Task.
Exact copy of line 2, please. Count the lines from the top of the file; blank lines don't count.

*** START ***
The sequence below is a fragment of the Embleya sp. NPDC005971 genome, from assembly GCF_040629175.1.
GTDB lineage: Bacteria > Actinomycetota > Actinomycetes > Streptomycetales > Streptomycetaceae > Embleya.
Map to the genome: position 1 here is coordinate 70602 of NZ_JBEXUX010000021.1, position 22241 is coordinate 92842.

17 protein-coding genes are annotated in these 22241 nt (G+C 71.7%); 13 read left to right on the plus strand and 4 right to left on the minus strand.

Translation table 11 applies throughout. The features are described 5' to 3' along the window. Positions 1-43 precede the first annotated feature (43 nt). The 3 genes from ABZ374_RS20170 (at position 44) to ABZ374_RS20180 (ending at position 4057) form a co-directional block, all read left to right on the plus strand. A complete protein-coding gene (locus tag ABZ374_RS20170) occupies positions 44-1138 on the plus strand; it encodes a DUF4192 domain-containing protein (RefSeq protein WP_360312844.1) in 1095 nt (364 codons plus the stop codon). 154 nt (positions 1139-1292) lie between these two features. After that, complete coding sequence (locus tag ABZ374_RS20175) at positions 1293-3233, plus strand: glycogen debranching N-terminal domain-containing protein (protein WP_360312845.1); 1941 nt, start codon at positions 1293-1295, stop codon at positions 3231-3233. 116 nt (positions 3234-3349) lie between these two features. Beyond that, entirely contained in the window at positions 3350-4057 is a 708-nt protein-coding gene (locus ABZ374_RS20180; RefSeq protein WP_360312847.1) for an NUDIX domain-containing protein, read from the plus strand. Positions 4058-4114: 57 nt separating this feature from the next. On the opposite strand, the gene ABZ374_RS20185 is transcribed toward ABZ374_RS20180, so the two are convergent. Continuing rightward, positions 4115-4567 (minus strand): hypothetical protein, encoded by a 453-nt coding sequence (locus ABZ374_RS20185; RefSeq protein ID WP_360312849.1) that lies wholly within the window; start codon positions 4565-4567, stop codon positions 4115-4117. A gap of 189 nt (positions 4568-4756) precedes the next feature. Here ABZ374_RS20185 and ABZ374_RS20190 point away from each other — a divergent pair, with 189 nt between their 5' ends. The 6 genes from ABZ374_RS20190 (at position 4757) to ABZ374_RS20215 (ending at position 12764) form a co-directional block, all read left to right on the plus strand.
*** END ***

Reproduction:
GTDB lineage: Bacteria > Actinomycetota > Actinomycetes > Streptomycetales > Streptomycetaceae > Embleya.